Dining review: Rewarding adventure awaits at Swad Indian Cuisine

CorrespondentDecember 5, 2013 

  • Swad Indian Cuisine

    9650-145 Strickland Road, Raleigh


    Cuisine: Indian

    Rating:* * *  1/2

    Prices: $$-$$$

    Atmosphere: contemporary, casual

    Noise level: low

    Service: generally attentive, occasional lapses

    Recommended: chicken 65, tandoori chicken, lamb cochin, kerala boat man’s curry, specials

    Open: Lunch and dinner daily

    Reservations: suggested

    Other: full bar; accommodates children; excellent vegetarian selection; parking in lot.

    The N&O’s critic dines anonymously; the newspaper pays for all meals. We rank restaurants in five categories: * * * * *  Extraordinary * * * *  Excellent. * * *  Above average. * * Average. *  Fair.

    The dollar signs defined:$ Entrees average less than $10. $$ Entrees $11 to $16. $$$ Entrees $17 to $25. $$$$ Entrees more than $25.

The tandoori chicken at Swad Indian Cuisine is some of the best you’ll find in these parts. What’s more, it’s a steal at $20 for a whole chicken (cut up into bone-in parts) – even if you don’t count the bonus: a generous bowl of tikka masala sauce on the side. It’s like getting two of the most popular dishes in the Indian repertoire for the price of one.

But be prepared to wait. Unlike most Indian restaurants, according to general manager Mangesh Taware, Swad doesn’t precook tandoori dishes and then reheat them to order. As a result, you should expect a wait time of 30-45 minutes – though your server may not inform you of that.

Ours didn’t, and we were left wondering about the cause of the delay, which seemed even longer because, as luck would have it, we hadn’t ordered appetizers. Fortunately, our waiter was otherwise on his toes with drink refills and an offer to replenish the complimentary basket of papadums and trio of chutneys that had arrived at our table soon after we were seated. Even so, our mood was beginning to get a bit prickly by the time he arrived with our order.

As soon as we tucked into the chicken, its flesh succulent under an enticingly charred, robustly flavorful spice-and-yogurt marinated surface, all was forgiven. Bowls of basmati rice and coppery, spice-perfumed tikka masala sauce (an unexpected treat not mentioned in the menu description) rounded out the presentation.

I later learned that the sauce comes with all tandoori dishes, from the chef’s signature leg of lamb to the mixed grill (a “mega meat mix of chicken, lamb, shrimp and Bombay fish tossed with grilled onions and bell peppers”) to the tandoori lobster sometimes offered as a weekend special.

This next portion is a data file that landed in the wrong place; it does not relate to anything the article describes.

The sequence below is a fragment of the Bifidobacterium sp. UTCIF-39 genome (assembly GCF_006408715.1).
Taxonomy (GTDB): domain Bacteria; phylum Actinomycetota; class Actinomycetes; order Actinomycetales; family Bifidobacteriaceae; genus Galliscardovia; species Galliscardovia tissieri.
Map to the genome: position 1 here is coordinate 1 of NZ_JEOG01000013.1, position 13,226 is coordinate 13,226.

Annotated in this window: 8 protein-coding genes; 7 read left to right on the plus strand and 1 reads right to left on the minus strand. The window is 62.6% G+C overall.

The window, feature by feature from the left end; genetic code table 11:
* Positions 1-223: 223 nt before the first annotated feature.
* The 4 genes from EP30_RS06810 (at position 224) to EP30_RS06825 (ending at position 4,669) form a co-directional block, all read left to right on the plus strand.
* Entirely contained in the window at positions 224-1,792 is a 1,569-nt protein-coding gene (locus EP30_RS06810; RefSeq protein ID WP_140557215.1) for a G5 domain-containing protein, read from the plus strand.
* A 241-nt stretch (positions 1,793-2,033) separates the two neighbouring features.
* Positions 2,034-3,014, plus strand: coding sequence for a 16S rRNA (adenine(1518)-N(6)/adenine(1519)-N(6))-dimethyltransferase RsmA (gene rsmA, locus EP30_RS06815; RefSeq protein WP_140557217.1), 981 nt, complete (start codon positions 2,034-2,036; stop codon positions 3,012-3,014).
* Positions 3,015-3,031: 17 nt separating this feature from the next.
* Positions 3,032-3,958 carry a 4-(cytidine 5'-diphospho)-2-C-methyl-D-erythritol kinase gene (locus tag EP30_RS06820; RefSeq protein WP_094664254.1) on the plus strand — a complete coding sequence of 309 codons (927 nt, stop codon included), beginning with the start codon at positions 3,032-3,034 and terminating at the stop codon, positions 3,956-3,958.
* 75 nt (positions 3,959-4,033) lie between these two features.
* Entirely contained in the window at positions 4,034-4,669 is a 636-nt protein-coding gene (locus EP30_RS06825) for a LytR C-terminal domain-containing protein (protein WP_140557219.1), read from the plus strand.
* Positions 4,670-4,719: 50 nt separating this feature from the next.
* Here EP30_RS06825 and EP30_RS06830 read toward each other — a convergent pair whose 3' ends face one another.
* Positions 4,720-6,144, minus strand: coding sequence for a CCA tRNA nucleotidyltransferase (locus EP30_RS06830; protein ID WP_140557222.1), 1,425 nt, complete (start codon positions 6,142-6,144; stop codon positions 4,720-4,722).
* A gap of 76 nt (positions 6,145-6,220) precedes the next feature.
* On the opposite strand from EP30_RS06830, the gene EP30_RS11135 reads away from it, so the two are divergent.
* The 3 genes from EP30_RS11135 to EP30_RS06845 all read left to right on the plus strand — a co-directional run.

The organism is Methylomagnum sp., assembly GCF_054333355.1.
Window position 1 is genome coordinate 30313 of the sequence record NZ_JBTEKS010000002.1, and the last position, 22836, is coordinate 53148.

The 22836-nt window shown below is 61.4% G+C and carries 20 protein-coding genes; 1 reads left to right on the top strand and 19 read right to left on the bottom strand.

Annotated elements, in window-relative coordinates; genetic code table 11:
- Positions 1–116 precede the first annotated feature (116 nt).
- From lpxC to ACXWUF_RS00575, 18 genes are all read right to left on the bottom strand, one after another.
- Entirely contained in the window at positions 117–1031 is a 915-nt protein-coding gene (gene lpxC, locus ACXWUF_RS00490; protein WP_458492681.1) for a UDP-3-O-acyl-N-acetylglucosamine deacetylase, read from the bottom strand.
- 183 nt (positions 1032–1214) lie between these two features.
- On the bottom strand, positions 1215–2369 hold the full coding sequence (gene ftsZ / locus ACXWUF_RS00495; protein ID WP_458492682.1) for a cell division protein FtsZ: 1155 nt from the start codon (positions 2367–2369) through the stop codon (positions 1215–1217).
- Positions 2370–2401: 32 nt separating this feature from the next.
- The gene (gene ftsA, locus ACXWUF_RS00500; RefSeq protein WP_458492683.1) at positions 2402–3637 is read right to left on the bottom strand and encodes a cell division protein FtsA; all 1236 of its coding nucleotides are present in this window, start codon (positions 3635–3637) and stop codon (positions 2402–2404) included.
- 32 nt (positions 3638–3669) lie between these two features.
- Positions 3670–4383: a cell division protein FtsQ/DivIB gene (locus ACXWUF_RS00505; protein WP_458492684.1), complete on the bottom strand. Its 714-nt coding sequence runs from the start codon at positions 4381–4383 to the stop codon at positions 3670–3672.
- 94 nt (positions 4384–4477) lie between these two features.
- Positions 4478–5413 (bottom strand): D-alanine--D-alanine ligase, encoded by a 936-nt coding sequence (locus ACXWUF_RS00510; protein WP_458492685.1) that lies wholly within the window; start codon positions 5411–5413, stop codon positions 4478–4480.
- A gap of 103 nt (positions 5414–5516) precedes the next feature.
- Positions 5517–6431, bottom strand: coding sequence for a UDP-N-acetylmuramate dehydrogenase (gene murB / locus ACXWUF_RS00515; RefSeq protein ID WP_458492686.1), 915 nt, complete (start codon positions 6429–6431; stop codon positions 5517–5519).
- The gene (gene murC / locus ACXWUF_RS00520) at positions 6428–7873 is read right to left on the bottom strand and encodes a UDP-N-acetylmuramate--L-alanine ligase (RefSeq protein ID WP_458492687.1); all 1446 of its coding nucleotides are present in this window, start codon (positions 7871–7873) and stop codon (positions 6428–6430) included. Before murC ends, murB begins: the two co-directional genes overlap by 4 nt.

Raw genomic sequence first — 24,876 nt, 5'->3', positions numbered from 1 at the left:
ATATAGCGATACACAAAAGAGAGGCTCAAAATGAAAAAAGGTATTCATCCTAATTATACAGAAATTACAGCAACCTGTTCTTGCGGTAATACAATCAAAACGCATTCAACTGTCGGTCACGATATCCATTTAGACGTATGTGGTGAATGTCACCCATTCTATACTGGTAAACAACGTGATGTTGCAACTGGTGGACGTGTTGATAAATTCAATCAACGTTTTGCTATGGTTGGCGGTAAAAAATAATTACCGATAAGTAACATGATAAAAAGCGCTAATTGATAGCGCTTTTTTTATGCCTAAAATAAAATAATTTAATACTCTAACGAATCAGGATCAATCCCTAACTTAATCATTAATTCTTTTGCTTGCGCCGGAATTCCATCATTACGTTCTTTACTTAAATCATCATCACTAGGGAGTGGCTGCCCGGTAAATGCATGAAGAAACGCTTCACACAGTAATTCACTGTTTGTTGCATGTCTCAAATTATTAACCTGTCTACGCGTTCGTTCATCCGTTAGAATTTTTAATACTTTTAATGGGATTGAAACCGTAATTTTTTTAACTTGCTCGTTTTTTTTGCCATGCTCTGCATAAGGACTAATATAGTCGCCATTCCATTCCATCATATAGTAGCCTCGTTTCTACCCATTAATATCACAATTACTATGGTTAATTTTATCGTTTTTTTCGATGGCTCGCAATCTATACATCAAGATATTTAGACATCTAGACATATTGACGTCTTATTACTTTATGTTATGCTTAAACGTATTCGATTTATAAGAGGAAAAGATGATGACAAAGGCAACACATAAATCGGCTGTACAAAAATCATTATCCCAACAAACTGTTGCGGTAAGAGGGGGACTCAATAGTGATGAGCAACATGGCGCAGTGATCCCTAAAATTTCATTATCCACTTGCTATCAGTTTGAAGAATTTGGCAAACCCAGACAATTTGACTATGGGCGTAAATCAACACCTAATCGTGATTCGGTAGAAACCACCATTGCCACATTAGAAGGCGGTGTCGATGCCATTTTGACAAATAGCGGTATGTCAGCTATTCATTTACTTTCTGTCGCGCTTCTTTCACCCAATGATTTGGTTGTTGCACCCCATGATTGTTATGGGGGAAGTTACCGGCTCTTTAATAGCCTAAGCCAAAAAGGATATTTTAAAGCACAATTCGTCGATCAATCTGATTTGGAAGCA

But Swad’s attractions are by no means limited to dishes cooked in the clay oven. The Mixed Treats Platter, a vegetarian sampler featuring spinach- and cilantro-stuffed potato cakes, paneer fritters, crisp-crusted samosa and chickpea flour-battered fried onions, offers a convincing demonstration of the kitchen’s versatility.

So does the meat eater’s version, whose highlights include house-made fish fritters and a large samosa filled with a savory hash of minced chicken, lamb and Indian spices. The platter also includes a couple of items cooked on skewers in the tandoor – boneless chicken bites and lamb sausage – which, because of their small size, don’t require lengthy cooking times.

If you’re a fan of spicy fare, Swad’s appetizer rendition of the classic dish chicken 65, liberally spangled with fresh curry leaves and toasted whole red chiles, will get your taste buds humming along in no time.

Entree alternatives to tandoori fare meander all over the flavor spectrum – and the subcontinent – from the delicately spiced, cashew-thickened sauce of korma (Swad offers both chicken and vegetable versions) to the fiery lamb Cochin of the Southwest.

From the coastal waters of the same region as Cochin (aka Kochi), Kerala boat man’s fish curry serves up grilled swai filet over a tomato-and-onion curry amped up with the tropical notes of coconut milk and curry leaf.

Sail up the coast to Goa, where the garlic and vinegar bite of lamb vindaloo are pungent souvenirs of the historic influence of Portuguese spice traders on the region’s culture. Farther up the coast – almost all the way to Pakistan – you’ll discover the gentle spice of bhindi Jaisalmer, okra cooked in the Gujurati style.

Then it’s a long overland trek to India’s northernmost reaches, for Kashmiri-style lamb bhuna: cubes of lamb simmered to tender submission in a sauce perfumed with crushed fennel seeds.

Regardless of your gastronomic itinerary, the adventure is apt to be a rewarding one. With owner/chef Jasbir Singh Bola at the helm, you can expect a smooth ride, with turbulence usually amounting to nothing more than a dish spiced a degree or two off the requested level.

Bola, who has worked in a number of area restaurants (and is currently part-owner of Dawat in Morrisville, where partner Harinder Singh does the cooking), opened Swad in August in Harvest Plaza shopping center. The location, in a part of North Raleigh that has lacked a convenient Indian restaurant, bodes well for Swad’s success. Especially when you factor in the restaurant’s warmly inviting contemporary setting and full bar. Not to mention some of the best tandoori chicken around. or

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